SEARCH HOME Math Central Quandaries & Queries  Question from Tim, a student: I am trying to understand a^(2^n). The hint they give is a^(2^(n+1)) = (a^(2^n))^2 I am writing a program that will solve a^(2^n) recursively but need to understand the power before I begin. I am currently pursuing writing (a) x (a^(2^(n-1))) where the (a^(2^(n-1))) would be the recursive function call a n approaches 0. Once n is 0, the result would be multiplied by a two more times. Anyway, explaining these powers would be appreciated. I will most likely complete the program before the answer but I want to understand the logic of these powers. Thank you, Tim Hi Tim. I hope I understand what you are trying to accomplish. I will proceed with the assumption n is a non-negative integer.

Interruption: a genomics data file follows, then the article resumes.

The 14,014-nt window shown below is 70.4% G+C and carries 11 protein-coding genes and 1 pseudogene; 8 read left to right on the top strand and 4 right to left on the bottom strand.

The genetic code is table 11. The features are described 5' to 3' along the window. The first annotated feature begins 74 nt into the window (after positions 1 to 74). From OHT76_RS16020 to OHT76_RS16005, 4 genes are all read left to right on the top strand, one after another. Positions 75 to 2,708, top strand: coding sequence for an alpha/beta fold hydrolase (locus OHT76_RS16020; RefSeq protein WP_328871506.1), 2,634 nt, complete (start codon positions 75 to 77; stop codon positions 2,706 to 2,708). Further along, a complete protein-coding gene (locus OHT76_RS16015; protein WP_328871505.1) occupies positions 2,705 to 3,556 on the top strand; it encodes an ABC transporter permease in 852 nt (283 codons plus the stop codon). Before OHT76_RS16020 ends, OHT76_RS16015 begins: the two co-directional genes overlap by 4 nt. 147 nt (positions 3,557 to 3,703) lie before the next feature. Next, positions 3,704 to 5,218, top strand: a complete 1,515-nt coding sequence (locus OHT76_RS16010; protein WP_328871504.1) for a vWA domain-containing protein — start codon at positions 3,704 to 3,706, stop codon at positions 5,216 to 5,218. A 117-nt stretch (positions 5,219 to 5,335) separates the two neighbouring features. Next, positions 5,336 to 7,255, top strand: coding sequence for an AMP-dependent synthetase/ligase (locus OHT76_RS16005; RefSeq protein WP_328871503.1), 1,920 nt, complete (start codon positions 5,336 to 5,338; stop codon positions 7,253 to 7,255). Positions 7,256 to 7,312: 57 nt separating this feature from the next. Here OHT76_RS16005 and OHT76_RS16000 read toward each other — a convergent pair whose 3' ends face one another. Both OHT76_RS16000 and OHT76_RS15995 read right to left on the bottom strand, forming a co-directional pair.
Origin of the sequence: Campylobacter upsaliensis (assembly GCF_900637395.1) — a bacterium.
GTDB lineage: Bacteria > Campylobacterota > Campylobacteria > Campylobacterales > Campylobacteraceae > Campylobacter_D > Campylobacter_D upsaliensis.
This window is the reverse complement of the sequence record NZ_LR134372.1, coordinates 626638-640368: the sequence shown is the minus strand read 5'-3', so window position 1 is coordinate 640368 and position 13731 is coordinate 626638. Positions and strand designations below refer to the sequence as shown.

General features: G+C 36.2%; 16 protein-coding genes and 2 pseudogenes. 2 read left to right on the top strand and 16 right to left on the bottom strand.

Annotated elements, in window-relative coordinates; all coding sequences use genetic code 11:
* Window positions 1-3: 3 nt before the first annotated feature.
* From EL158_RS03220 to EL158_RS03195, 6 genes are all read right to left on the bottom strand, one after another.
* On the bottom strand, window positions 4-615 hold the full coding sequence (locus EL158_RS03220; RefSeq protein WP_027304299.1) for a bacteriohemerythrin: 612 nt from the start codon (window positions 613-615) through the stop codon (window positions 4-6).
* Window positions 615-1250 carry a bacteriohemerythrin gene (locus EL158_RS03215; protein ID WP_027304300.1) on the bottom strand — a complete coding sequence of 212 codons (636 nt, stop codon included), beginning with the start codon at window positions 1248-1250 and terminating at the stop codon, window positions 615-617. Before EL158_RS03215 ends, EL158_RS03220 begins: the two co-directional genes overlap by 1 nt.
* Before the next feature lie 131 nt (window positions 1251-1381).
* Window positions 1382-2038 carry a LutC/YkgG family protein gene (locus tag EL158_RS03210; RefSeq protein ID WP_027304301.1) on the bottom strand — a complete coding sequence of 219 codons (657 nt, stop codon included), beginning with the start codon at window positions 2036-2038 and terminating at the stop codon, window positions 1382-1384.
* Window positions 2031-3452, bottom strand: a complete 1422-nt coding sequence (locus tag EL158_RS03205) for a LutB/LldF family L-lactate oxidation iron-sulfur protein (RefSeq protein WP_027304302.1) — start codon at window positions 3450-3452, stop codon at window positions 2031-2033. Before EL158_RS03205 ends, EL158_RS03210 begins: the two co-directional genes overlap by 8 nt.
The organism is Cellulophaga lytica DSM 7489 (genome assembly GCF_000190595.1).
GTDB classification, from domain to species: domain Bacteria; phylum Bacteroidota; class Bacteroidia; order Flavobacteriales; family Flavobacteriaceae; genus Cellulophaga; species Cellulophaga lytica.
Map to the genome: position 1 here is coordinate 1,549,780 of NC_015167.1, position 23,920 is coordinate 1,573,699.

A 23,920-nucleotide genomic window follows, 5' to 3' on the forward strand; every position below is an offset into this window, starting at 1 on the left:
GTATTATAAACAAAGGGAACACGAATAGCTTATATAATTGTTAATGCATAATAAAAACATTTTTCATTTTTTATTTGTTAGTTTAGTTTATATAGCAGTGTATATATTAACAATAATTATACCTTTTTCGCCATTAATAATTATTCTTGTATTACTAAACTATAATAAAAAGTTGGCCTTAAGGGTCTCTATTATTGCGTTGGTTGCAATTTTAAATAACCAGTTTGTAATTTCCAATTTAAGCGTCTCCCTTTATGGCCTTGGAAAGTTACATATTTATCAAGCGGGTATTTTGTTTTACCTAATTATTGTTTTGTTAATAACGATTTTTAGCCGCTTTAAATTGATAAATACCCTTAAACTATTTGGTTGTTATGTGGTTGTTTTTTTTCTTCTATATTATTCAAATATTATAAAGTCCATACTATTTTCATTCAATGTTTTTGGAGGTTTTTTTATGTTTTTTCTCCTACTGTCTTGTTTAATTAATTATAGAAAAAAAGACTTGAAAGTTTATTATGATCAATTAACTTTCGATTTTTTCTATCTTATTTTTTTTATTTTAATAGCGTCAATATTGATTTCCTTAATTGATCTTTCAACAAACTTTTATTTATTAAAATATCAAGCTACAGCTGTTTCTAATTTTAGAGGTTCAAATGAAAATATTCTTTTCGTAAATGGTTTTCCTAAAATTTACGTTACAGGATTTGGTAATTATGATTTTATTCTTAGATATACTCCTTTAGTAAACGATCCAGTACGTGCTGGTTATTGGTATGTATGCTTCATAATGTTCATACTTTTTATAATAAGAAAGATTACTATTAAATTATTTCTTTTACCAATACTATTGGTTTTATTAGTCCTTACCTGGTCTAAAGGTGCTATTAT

var p = a;            // let p represent the product
for (; n>0; n--) {
p = p^2;
}
print p;


This code uses the hint. When n = 0, then p = a^(2^0) which is a^1, so we start at p = a. For each higher value of n, the product is squared again. That's what is implied by the hint a^(2^(n+1)) = (a^(2^n))^2. So this little snippet of code uses a decrement loop such as one it sounds like you were leaning toward.

However, the code above is not recursive; rather, it is iterative. So here's a less obvious bit of code that is recursive:

   // calculate p = a^(2^n) using a function that is recursive.
p = f(a,n);

function f(a,n) {
if (n > 0) {
var i = f(a,n-1);       // get the value for n-1
return i*i;             // and square it because a^(2^n) = [ a^(2^(n-1)) ]^2
} else {
return a;               // because a^(2^0) = a
}
}



Hope this helps,
Stephen La Rocque.     Math Central is supported by the University of Regina and The Pacific Institute for the Mathematical Sciences.